Furthermore, if one looks into this event carefully, it is not only about the promotion of defence equipment but also about tapping opportunities for furthering arms trade. As a matter of fact, one of the most prominent features of Indo-Israeli relations is the defence cooperation. Today, this cooperation remains robust and arms trade has been soaring since the late 1990s. Moreover, the approximate volume of arms trade between India and Israel over the past decade is estimated to be about $10b. This is a significant figure considering the fact diplomatic ties between the two countries were established only in 1992.
On the sidelines of this exhibition, India’s privately-owned Mahindra and Mahindra Ltd. agreed to go into a joint venture (JV) of $19.8 million with Israel’s Rafael Advanced Defence Systems Ltd. This JV will enable both the partners to manufacture a wide range of defence equipment such as Torpedo Defence Systems, Electronic Warfare Systems, Advanced Armour Solutions and Remotely Operated Weapon Stations for Futuristic Infantry Combat Vehicles (FICV). Further, the JV has also agreed to the setting up of a facility in Pune (in India) where most of the naval equipment will be manufactured. Also, the JV is hinting at an enhanced sale of Rafael-made SPIKE missiles to India as well as SPYDER air defence systems. These developments have clearly signalled a transition from that of seller buyer cooperation toward a joint venture relationship, which is also a sign of matured ties between India and Israel in the defence arena.
As covered by Israeli media recently under the headline “India’s defence market is becoming an important Israeli target,” both countries are going ahead with their defence cooperation, notwithstanding criticisms. More agreements between the two countries are likely to be inked over the next few months, and they are likely to be in the field of artillery. Besides, Israel’s upgrading skills still entice Indian defence planners as the latter intend to refurbish outdated and aged weapons in their stockpile.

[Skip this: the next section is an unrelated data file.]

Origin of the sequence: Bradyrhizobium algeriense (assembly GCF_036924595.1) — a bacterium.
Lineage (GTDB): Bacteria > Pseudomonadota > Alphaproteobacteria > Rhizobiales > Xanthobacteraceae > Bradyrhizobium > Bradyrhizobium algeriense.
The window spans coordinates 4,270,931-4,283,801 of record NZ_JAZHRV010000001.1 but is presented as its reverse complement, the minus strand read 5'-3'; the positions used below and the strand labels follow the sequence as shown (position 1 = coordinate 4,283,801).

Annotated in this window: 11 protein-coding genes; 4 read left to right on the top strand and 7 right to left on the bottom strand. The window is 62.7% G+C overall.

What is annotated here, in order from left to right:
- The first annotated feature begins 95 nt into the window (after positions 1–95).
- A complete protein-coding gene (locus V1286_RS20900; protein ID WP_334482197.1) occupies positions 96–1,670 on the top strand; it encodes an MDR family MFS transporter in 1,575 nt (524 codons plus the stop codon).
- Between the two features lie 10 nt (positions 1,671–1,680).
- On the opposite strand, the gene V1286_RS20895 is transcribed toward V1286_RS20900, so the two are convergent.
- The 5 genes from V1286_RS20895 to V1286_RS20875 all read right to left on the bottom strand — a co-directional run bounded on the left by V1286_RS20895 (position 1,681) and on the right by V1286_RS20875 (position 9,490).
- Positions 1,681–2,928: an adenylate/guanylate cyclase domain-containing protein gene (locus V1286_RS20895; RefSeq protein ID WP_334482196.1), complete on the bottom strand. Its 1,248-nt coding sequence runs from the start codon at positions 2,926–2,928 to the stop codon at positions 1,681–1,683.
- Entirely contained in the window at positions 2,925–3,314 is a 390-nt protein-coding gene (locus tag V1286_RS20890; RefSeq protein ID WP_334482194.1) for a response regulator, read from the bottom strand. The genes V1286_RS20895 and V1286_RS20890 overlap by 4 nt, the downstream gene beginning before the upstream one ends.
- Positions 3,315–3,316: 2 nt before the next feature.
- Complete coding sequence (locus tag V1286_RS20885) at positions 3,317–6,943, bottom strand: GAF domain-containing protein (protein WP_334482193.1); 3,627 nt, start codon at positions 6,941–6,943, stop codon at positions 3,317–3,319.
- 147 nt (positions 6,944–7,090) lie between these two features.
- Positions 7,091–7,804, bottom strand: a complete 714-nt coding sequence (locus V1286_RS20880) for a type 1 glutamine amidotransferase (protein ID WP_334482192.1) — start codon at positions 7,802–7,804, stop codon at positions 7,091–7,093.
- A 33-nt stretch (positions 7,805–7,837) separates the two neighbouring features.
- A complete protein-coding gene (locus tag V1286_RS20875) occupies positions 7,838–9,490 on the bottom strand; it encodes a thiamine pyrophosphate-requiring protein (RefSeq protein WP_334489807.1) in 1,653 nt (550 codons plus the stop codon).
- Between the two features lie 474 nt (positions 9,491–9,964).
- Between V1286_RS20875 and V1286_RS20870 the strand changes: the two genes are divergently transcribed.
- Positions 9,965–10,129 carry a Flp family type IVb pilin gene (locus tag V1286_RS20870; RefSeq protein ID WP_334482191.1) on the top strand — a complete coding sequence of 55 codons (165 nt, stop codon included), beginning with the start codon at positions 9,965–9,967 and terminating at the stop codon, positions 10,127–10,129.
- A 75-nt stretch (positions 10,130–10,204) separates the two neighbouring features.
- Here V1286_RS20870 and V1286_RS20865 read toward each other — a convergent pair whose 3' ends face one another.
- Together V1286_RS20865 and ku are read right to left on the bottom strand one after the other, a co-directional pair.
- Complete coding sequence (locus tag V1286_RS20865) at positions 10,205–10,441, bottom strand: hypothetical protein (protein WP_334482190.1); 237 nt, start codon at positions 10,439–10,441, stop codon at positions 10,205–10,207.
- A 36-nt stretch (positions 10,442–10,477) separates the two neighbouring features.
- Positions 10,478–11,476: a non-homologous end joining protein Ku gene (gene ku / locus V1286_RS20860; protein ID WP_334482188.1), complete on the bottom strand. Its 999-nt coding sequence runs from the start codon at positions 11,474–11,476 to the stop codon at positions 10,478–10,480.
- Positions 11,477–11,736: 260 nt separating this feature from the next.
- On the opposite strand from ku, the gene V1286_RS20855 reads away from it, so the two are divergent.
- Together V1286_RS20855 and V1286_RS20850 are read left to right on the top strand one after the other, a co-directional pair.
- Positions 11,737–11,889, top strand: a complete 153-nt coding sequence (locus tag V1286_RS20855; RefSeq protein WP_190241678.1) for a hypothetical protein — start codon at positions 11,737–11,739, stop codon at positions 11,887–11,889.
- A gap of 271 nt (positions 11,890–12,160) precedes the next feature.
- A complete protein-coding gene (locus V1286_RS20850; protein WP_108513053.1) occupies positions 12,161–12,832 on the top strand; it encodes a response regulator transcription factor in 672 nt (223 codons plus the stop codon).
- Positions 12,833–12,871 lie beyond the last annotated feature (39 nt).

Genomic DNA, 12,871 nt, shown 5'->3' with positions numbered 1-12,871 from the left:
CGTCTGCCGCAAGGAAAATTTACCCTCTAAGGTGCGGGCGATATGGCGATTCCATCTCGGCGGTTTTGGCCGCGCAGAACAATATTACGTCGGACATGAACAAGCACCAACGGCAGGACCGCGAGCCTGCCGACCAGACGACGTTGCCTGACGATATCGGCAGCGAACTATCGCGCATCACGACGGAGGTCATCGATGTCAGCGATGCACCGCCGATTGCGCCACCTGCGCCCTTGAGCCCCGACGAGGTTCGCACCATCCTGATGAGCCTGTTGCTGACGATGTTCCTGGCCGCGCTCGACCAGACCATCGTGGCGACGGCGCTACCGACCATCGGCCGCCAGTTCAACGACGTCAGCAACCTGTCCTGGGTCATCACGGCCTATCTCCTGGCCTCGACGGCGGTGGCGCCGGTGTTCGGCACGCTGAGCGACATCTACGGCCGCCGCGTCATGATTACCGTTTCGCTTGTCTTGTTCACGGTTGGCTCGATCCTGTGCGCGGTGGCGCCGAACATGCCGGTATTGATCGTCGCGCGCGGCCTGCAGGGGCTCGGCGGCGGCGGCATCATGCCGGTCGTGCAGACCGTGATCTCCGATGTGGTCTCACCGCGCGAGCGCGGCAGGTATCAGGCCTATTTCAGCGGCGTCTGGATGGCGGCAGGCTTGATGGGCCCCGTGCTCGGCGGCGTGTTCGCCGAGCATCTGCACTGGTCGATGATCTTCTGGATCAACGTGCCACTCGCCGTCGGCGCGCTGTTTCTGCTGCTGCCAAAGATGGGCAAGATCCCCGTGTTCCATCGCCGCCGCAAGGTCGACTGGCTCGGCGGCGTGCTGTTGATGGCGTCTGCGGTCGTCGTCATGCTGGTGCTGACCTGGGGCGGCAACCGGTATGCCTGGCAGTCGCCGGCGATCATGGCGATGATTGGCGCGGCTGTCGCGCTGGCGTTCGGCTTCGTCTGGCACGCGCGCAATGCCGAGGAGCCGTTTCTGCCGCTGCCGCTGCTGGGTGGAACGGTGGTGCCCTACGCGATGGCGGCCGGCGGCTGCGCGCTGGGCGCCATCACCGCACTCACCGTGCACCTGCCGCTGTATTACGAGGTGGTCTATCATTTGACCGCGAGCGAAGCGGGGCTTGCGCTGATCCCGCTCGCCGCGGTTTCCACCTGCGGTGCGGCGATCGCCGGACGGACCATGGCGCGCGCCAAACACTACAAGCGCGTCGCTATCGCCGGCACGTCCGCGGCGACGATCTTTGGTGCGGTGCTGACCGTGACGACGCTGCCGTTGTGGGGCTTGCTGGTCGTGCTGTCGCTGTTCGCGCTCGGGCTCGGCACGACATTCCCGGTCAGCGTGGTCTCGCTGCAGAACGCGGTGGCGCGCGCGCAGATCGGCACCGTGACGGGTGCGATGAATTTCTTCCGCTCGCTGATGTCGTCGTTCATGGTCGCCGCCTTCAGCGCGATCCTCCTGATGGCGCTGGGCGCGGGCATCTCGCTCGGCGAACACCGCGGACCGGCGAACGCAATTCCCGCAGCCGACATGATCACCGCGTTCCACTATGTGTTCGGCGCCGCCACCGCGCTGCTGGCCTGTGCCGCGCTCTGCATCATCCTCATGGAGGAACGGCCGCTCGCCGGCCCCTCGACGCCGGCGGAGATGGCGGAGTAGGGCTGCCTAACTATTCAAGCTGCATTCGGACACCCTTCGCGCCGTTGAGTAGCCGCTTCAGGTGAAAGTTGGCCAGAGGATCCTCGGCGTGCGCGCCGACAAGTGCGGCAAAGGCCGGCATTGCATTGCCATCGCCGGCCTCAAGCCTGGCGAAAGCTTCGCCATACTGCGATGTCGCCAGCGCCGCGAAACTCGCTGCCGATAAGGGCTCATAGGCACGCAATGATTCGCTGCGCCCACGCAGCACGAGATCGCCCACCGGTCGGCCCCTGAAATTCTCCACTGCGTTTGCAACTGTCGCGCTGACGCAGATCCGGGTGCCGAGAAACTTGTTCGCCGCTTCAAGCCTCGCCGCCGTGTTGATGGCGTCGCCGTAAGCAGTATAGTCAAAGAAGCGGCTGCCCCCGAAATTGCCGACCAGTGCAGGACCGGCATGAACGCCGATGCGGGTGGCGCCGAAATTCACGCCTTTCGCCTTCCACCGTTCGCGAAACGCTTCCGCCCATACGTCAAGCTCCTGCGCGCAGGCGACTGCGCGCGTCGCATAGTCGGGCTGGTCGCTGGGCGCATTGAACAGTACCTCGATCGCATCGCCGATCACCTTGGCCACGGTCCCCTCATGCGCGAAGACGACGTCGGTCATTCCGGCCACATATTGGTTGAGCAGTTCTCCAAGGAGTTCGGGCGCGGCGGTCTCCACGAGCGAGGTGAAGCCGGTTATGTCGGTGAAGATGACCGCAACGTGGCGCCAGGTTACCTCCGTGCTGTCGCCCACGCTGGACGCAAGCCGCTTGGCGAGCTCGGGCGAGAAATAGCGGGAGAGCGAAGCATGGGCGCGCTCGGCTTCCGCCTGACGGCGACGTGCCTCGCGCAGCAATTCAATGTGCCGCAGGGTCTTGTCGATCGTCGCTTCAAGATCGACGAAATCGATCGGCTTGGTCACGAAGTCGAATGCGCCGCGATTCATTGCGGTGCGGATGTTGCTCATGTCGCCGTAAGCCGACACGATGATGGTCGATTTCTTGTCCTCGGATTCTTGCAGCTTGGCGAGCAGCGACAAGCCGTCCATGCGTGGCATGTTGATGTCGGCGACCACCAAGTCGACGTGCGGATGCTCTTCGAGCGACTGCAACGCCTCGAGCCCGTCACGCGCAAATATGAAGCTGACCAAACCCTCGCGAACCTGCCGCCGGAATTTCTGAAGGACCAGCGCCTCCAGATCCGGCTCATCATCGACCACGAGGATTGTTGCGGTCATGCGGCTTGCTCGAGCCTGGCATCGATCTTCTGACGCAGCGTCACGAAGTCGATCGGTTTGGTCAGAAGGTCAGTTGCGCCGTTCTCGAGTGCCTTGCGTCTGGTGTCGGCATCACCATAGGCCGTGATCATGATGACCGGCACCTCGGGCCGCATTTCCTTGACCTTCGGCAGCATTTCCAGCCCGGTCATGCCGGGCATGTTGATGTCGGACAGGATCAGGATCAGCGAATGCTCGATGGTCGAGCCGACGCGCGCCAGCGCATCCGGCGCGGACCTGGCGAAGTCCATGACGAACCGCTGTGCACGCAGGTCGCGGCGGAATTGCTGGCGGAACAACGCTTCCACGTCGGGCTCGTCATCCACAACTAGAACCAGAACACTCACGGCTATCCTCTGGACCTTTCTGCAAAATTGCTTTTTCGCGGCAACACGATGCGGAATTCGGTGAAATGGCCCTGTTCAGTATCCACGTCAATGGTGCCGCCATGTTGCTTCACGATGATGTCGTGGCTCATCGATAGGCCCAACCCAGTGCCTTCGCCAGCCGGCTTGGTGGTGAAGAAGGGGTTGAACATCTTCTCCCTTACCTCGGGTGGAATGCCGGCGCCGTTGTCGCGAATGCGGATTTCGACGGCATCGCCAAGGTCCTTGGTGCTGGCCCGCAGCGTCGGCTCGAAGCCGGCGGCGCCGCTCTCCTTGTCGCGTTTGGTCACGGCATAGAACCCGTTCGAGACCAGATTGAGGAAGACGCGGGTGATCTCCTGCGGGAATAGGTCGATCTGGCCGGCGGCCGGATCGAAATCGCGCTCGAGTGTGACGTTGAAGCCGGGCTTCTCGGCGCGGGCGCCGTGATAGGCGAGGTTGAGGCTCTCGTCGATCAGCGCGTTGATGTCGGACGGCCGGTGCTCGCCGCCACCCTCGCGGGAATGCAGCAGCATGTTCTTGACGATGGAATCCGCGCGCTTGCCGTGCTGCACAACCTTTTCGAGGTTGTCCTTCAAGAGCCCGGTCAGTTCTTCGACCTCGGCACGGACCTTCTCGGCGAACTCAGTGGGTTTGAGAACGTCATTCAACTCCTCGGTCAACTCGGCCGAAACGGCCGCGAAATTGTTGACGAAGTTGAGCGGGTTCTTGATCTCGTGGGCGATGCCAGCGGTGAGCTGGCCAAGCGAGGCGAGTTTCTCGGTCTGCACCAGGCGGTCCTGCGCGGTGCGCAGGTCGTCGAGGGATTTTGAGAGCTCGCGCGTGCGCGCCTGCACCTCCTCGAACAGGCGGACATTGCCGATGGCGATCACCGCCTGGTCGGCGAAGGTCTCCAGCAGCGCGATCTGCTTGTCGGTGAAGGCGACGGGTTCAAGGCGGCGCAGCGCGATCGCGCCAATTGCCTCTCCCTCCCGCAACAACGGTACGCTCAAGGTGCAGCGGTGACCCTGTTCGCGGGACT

The only real concern is history repeating. In 2009, a bribery allegation against India’s UPA government and Israel’s IAI rocked the defence cooperation. At present, the Indian defence establishment has been shaken by the debacle of an alleged bribery case over arms purchases involving the present Indian army chief. These factors carry the potential to undermine the defence-related cooperation between the two countries. There are also risks of being lambasted by those that are not very happy with Indo-Israeli relations, especially left-wing parties and the Muslim populace of India, who have demanding New Delhi to snap ties with the Jewish state.
Considering all these, it remains to be seen to what degree India can absorb the opportunities provided by the Israeli defence firms without any kickbacks. In order to solidify the current trend of military-security cooperation, not only India should adopt stringent measures to tackle this problem of bribery but Israel should also continue proving its credibility as a reliable arms exporter. Moreover, with India’s growing defence budget, Israel must try to tap this opportunity to sell more weapons systems and strive unrelentingly to retain its position amongst the world’s top 10 weapons exporters. Finally, if both fail to live up to certain expectations, then the global arms buyers and suppliers will turn to other options, and that will come at the cost of India’s choice of armed forces’ cutting- edge equipment and Israel’s reliance on defence R&D and economy to maintain its superiority.
Note: The article was originally published in The Jerusalem Post, (17 April 2012) and is reproduced here with the permission of the author. Weblink
Alvite N is a Doctoral candidate at the School of International Studies, Jawaharlal Nehru University, New Delhi. Email
As part of its editorial policy, the MEI@ND standardizes spelling and date formats to make the text uniformly accessible and stylistically consistent. The views expressed here are those of the author and do not necessarily reflect the views/positions of the MEI@ND. Editor, MEI@ND: P R Kumaraswamy